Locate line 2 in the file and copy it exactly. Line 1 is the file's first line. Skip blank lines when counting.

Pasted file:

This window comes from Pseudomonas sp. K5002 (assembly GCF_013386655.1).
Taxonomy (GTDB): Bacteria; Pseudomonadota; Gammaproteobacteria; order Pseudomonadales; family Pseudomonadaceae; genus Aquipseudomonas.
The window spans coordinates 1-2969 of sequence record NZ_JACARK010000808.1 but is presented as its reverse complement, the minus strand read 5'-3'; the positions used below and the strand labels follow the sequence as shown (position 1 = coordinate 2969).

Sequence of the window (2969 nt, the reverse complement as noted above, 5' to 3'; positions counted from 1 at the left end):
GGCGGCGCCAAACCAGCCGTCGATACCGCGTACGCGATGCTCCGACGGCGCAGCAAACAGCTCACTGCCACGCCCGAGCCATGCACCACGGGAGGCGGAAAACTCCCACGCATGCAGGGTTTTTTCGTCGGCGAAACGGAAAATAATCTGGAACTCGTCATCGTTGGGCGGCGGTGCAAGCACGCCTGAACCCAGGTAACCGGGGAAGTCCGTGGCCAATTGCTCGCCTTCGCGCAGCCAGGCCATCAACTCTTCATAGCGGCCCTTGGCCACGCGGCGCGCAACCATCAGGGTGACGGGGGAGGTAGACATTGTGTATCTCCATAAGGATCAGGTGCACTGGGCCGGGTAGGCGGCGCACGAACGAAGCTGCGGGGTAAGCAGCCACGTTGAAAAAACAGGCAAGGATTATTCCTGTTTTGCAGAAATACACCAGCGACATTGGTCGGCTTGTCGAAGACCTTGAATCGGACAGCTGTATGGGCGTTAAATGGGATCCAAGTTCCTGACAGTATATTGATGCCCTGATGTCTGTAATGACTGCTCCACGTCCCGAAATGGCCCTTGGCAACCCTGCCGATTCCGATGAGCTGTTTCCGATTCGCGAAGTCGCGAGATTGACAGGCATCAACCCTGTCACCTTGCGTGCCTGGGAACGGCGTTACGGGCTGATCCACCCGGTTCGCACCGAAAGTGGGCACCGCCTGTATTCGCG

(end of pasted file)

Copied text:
Taxonomy (GTDB): Bacteria; Pseudomonadota; Gammaproteobacteria; order Pseudomonadales; family Pseudomonadaceae; genus Aquipseudomonas.